[sword-devel] French ligatures in Louis SÉGOND’s text

DM Smith dmsmith555 at yahoo.com
Mon Jul 16 05:16:52 MST 2007

On Jul 16, 2007, at 2:16 AM, Chris Little wrote:

> Leandro Guimarães Faria Corcete DUTRA wrote:
>> Chris Little <chrislit at crosswire.org> writes:
>>> We could change oe to oe-ligature where appropriate in Louis Segond.
>>> That would be simple enough since editions exist online that use
>>> oe-ligature correctly.
>> 	Also, it is not that many words using that… cœur, sœur, mœur…
>>         Is there anyone to do it already, or should I do it?
> WikiSource already has a copy with oe-lig that we could use. No  
> need to
> repeat the work.
>>> However, since we won't be doing language-specific search tweaks
>> 	That is not what I meant — I mean a general fix, where ligatures  
>> at
>> the search box would find expanded characters, and vice‐versa.   
>> Just like
>> Google does it, with all kind of European ligatures.
> There's a simplistic solution for searching like you suggest by
> decomposing ligatures as their components as part of the strip filter
> process. That will work fine for French, I suppose, and Latin but it
> would return incorrect results in other languages. In Norwegian,
> ae-ligature is a letter on its own, not related to a or e. In Swedish
> the same letter is written as a-umlaut. In Icelandic, oe-ligature
> shouldn't be decomposed to oe either.

I don't think our search results have to be "perfect".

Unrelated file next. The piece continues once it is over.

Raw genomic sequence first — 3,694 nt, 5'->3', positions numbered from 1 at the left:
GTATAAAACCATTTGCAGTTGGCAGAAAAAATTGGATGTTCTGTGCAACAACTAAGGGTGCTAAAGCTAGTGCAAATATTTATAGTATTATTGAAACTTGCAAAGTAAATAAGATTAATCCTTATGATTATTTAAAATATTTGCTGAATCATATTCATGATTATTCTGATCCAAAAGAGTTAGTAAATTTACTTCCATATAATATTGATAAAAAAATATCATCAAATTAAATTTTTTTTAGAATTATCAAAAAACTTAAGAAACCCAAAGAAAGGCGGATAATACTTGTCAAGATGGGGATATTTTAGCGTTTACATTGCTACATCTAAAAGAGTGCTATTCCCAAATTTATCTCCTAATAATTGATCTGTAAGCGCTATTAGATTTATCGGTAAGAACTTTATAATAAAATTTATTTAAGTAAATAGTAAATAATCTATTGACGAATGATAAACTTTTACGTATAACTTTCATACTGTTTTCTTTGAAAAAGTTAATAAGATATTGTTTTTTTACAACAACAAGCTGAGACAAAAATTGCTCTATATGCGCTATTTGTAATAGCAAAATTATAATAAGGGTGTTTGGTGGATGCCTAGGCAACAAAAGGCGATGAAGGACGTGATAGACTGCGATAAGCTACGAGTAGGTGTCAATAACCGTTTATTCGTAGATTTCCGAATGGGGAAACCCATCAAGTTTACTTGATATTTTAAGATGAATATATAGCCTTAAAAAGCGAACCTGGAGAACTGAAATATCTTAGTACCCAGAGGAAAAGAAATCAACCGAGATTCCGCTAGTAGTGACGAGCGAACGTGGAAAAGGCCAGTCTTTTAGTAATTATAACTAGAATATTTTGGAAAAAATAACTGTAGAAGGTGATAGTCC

Any searching of anything but the exact representation of the text  
can bring back "wrong" or "unexpected" results. Unexpected results  
also happen when the user does not have "proper" expectations.

Doesn't ICU have locale sensitive decomposition (or transliteration)?  
If it does then why can't we use the language of the module to set  
the locale then decompose. This is what we are planning to do for  
JSword (it has been on the todo list for years).

Lucene has the capability of boosting the importance of search terms  
as part of it's scoring mechanism for prioritizing search results. By  
boosting the user's "as-is" terms and ORing that with a normalization  
against a normalized field, perhaps with a lowered boost factor, it  
probably would give closer to expected results.

> Should umlauted letters be decomposed also? So a-umlaut becomes ae,
> o-umlaut becomes oe, u-umlaut becomes ue--which works fine for German,
> but I doubt for many other languages. And what about i-umlaut and
> e-umlaut? And what about letters with accents? Some languages would
> simply drop the accent, others would double the letter, and there  
> may be
> other behaviors I don't know about.
> The only ligatures that we could safely decompose without reference to
> language are typographic ligatures, and we would never encode those as
> ligatures in the first place.
> I don't know how Google does what they do. They may do language
> identification and language-specific processing of documents. But they
> have a lot more data and horsepower at their disposal than we do.
>> 	In the end it is an Unicode question, I guess?
> It's not a Unicode question because Unicode doesn't deal with this
> issue. The decomposition of oe-ligature to oe would be a
> language-specific detail and is not encoded in any of Unicode's  
> data sets.
>>> since oe-ligature basicallly can't be typed on French keyboards
>> 	Yes, but regardless of keyboards us GNU/Linux users who love
>> typography (admittedly a small subset) have it mapped and used it  
>> quite often.
> I'm understandably more concerned with Windows users who would lose
> functionality.
> --Chris

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